Race drivers will be allowed to drive in the upcoming young drivers’ test at Silverstone to help Pirelli solve the problem with their tyres, the sport’s governing body the FIA has announced tonight.
Six drivers suffered tyre failures during Sunday’s British Grand Prix, raising questions over driver safety.
The three-day test, which takes place between 17-19 July and will be open to the public, will feature all teams except Mercedes who have agreed not to take part following their punishment for the controversial Barcelona Pirelli test.
The team’s regular drivers will only be allowed to work on tyre development and safety assessment. Young drivers will be allowed to work on car improvement work. To accommodate this change, the FIA is considering extending the test by an extra day.
FIA president Jean Todt said: “Our priority is to ensure safety for all in Formula One and we believe the incidents at Silverstone represent a genuine safety concern for the drivers.”
“We have thus taken the decision to alter the Young Driver Test to allow teams to use drivers they deem fit to carry out tyre development work in a bid to solve the problems we saw at the British Grand Prix.
“I believe it is fitting to carry out this work at the circuit upon which the issues were manifested.”
The FIA added that it has “asked Pirelli for an assurance that there will be no repetition of the tyre problems at this weekend’s German Grand Prix or at subsequent grand prix.”
The letter from Todt to Pirelli was addressed to the company’s president Marco Tronchetti Provera, who has bigger problems on his mind at the moment as he is being charged with receiving stolen information relating to his time with Telecom Italia. The Italian prosecutor in his summing up statement at the trial today called for a jail term for Provera of two years.
It is likely that there will turn out not to be one single cause of the failures seen on Saturday and Sunday. A combination of factors with drivers being aggressive on the kerbs being a part, in conjunction with teams running the tyre pressures below 19psi, the high loads at Silverstone, the running condition of the tyre with the suspension of some cars.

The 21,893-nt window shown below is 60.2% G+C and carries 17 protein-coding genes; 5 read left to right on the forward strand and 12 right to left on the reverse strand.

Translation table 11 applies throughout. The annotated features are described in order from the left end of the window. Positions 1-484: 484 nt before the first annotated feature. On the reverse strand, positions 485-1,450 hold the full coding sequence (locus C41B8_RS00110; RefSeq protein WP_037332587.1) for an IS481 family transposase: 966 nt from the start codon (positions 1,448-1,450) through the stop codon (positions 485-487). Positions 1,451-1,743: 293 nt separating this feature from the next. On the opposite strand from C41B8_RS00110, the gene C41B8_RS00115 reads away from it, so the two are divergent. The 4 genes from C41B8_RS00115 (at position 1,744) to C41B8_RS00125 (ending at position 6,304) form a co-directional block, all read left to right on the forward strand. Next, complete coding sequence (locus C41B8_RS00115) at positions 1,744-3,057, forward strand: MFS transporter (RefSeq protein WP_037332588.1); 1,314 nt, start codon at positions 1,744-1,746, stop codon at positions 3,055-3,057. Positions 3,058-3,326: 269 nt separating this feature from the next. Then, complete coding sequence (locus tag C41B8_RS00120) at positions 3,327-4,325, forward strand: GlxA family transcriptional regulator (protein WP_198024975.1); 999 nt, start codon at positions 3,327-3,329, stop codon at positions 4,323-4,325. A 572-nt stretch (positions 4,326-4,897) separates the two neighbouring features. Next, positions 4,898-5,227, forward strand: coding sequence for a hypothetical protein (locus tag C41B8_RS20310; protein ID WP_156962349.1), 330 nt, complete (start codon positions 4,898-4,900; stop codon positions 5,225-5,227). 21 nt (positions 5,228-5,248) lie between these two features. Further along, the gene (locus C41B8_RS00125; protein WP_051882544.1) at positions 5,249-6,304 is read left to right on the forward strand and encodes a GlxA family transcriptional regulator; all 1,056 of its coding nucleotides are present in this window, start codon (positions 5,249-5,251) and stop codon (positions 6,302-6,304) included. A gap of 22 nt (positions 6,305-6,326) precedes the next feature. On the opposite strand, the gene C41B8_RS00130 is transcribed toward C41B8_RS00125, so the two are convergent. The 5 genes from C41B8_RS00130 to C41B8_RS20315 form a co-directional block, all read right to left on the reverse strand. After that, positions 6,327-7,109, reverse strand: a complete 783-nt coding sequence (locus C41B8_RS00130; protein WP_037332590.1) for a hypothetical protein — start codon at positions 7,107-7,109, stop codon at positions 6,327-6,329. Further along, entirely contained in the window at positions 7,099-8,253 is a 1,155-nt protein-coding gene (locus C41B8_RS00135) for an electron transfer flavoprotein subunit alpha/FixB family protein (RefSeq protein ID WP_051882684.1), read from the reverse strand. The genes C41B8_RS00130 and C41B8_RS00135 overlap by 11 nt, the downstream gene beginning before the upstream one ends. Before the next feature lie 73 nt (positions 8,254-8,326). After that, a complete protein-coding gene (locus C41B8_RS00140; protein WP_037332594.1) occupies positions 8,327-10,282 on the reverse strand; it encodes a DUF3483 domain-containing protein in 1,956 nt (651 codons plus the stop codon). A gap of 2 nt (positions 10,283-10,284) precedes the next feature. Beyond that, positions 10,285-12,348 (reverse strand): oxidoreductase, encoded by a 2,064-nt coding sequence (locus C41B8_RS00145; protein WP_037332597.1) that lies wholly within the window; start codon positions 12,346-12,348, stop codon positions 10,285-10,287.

Hamilton, Massa, Gutierrez and Perez’s failures happened on the medium tyre, which has been used at every race this season except Monaco, without ever experiencing catastrophic deflations like this. Vergne’s failure was on the hard tyre which has seen action in Malaysia, Bahrain and Spain.
Pirelli has been keen to move away from the steel belted tyres used this year to the more succesful kevlar belted models of 2012 and as a change of specification is now mandated on safety grounds this may prove the fastest and most effective solution.
The sport’s governing body have also informed the teams that approval of the World Motor Sport Council will be sought to change the regulation which says unanimous approval from the teams is required to change tyre specifications during the season.
It was this clause in Article 12.6.3 which meant Pirelli were prevented from making changes to its rear tyres for the Canadian Grand Prix as Force India, Ferrari and Lotus failed to agree.
Meanwhile, Silverstone’s owners have defended the circuit’s kerbs following suggestions sharp edges may have cut the tyre sidewalls which caused a number of failures during the British Grand Prix.
President of the BRDC (British Racing Drivers Club) Derek Warwick dismissed the reports as “absolute rubbish” having gone out on track himself to inspect the kerbs.
“These kerbs have been in since 2009. We’ve had thousands and thousands of cars go over these kerbs and they have been absolutely fine,” said ex-F1 driver Warwick. “We’ve had them checked by the FIA and they comply completely.
“I think [F1 boss] Bernie [Ecclestone], the FIA and Pirelli are bringing the sport into disrepute and they need to have a serious look at themselves and change these tyres and not expect all the teams to agree. Take it out of the teams’ hands and put safe tyres on these cars.”
On Ferrari, Lotus and Force India decision to resist moves to change the construction of the 2013 tyres because their cars have been able to get good performance out of the tyres, Warwick said: “The teams need to look at themselves. They made the decision not to bring a new tyre. I kind of blame Pirelli but they did their best to bring a new tyre to Silverstone and three teams voted against it.”